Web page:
You want your application to grow and have more users. But as this grows you will need to be able to handle the increased traffic whilst also balancing the cost of infrastructure. If you get that big brand customer you don’t want them to take down your service for themselves and other customers! (seen this first hand!)
The quick solution is often to vertically or horizontally scale the compute, but costs can quickly get out of control.
I have worked on both small and extremely high traffic applications and wanted to share some techniques I have seen successfully used.
Serverless Architecture is ideal for allowing an initially small web application to scale over time. Serverless infrastructure is both auto-scaling and pay per use. So whilst your app is small you will not need to pay for idle compute costs and when the time comes you have the capacity for significant growth in the future.
This fits well with applications that have a ‘spikey’ traffic pattern. For example ticket sales or product launches, in these use cases the user traffic is generally condensed into a short window of time and serverless compute like lambda or cloud functions allow for the instant scale needed to support this. Whilst keeping costs low.
This doesn’t just end with compute, there is a growing number of serverless database solutions as well. DynamoDB, MongoDB, FaunaDB, Aurora these all offer a serverless way to store your data. Meaning there is little to no infrastructure for you to worry about managing across your stack.
Example of a Serverless Application built on top of AWS:
Depending on the user experience you need to provide and your SEO requirements, the way you render your UI can make a big difference to how your application scales.
If your application is purely server side rendered, it might be worth asking yourself the question “does it need to be?“. Moving some server-side work to the user’s browser or pre-rendering it at build time could save on some resources. For example, in the past I have moved an e-commerce website’s checkout process to an SPA which cut down the traffic hitting their web servers on average by 30%. This made a big difference to infrastructure costs and scale at high traffic events. With little change to the users experience.
Theres also a fantastic talk recently from Rich Harris (Svelte Maintainer) on the trade-offs between server rendering and SPA’s.
Queues and background workers can help improve the scalability of your application by offloading slow or intensive tasks. This is commonly by decoupling a user action from some processing that could cause a backlog and effect performance.
Some common examples of this might be uploading an image, generating a report or processing a video. If we take the example of generating a report for a large dataset, this might take a few minutes for a user. You do not want this process using up a large amount of resources and holding open connections on the same infrastructure that is dealing with the requests of your other users. You risk an extra large report or a few reports running simultaneously to start effecting performance or cost.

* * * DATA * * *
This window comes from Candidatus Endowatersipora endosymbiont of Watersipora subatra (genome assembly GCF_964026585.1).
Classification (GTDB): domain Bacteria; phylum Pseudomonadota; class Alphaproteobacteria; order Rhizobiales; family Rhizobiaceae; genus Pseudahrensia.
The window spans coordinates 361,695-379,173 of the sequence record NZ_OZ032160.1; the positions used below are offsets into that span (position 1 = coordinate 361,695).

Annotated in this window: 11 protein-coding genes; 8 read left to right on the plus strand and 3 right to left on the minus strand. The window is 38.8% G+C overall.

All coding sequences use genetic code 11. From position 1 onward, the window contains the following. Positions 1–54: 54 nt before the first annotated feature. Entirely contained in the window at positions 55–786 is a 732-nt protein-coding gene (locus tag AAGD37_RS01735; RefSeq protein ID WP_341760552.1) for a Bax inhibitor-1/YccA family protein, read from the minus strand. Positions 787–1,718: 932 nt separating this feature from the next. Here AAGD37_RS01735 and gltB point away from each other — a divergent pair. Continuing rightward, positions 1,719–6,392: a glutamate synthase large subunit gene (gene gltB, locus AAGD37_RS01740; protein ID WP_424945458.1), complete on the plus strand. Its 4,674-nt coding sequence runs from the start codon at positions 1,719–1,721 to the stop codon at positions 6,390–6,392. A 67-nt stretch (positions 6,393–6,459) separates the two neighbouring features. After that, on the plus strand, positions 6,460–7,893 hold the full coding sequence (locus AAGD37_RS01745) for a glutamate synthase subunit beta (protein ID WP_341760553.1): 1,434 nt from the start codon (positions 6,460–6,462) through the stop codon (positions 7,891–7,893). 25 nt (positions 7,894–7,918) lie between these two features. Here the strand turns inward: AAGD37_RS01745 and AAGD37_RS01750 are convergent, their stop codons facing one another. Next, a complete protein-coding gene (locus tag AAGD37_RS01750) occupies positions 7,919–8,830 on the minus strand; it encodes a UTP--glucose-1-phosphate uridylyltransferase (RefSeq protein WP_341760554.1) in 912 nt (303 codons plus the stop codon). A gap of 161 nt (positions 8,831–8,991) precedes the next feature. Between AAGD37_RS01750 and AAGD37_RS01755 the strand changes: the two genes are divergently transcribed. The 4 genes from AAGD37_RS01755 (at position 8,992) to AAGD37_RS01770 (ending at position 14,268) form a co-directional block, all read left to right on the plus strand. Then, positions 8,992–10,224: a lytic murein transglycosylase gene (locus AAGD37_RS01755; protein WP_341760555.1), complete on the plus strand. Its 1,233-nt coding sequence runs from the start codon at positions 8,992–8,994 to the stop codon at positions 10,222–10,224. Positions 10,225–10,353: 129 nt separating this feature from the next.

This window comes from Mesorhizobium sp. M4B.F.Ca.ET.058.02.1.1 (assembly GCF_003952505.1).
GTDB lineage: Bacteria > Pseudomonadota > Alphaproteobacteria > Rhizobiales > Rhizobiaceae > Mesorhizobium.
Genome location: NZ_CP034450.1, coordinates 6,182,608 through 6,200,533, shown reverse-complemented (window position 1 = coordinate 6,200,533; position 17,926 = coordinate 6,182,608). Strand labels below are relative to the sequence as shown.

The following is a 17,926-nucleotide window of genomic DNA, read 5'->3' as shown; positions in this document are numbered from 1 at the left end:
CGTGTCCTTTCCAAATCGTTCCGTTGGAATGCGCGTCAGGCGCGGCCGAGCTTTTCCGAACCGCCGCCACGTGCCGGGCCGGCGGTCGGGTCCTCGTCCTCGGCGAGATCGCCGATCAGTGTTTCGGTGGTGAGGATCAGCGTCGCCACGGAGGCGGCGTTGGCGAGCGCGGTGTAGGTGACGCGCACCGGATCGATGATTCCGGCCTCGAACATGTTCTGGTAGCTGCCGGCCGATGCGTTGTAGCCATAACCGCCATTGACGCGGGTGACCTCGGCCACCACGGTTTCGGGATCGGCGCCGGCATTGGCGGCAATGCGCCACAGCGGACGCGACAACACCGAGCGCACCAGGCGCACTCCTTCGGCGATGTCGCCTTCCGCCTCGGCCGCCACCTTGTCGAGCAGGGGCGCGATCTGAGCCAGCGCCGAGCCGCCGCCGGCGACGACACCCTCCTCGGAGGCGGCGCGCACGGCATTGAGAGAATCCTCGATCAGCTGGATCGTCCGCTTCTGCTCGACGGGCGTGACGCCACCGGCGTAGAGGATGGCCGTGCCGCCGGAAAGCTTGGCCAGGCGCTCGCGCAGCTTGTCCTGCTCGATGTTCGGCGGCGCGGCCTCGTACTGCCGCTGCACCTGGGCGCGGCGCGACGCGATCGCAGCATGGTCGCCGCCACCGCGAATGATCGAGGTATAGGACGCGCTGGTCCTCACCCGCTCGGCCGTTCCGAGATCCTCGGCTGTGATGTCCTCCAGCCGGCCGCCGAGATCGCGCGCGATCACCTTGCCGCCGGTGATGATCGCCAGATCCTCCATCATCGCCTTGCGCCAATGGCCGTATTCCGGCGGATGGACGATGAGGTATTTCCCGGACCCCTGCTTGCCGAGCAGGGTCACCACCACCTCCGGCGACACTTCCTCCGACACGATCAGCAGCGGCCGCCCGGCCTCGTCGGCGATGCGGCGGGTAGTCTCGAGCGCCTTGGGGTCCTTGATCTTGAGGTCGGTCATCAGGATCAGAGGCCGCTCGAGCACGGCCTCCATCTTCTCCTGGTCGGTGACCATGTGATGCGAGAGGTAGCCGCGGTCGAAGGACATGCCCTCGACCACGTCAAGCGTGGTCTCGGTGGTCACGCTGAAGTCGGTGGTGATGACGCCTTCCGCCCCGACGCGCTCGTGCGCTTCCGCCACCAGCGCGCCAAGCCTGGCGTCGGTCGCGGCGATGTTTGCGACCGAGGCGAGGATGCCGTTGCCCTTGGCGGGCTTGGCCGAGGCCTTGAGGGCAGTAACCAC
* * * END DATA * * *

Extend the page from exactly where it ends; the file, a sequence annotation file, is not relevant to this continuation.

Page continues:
Shifting this work to the background can allow this to be dealt with predictably. Sending these requests to a queue that can push (or pull) the work to a set of worker processes allows you to control the scaling of infrastructure and not risk the affecting other requests coming in.
If you have auto-scaling servers, costs can quickly rack up as you grow. Spot instances (preemptible VMs on GCP) make use of unused compute for upto 90% savings on the usual on-demand price.
Integrating with spot instances has been made much easier the past year or so with integrations with EC2 auto-scaling and Spot fleet. But there can still be some responsibility to handle interruptions and rebalancing if your application is not ‘fault-tolerant’. To take away these concerns services like Spot can guarantee a high availability and abstract away some of the complexities.
Applications usually start with monolithic design. A singular running process to do everything from logging & metrics to sending emails. If part of that fails, or you get a long running task, then this could clog up the system.
An event driven approach allows you to decouple these different pieces into seperate services that can scale & fail independently of one another. This system uses events to trigger and communicate between decoupled services.
Something that I think is often overlooked is the power of performance monitoring. How do you know if a new release is using significantly more resources, is it from your metrics or when you get the big infrastructure bill at the end of the month?
Theres a ton of Application monitoring solutions out there with integrations for all types of languages. New Relic & DataDog are 2 popular examples. They allow you to get much more fined grained than just CPU, Memory usage & scaling. You can see information such as :
- External API performance
- Code-level visibility e.g. inspecting a particular methods performance
- Traces for slow performing request
And way more !
Performance monitoring can help you stay scalable whilst you continue to make changes.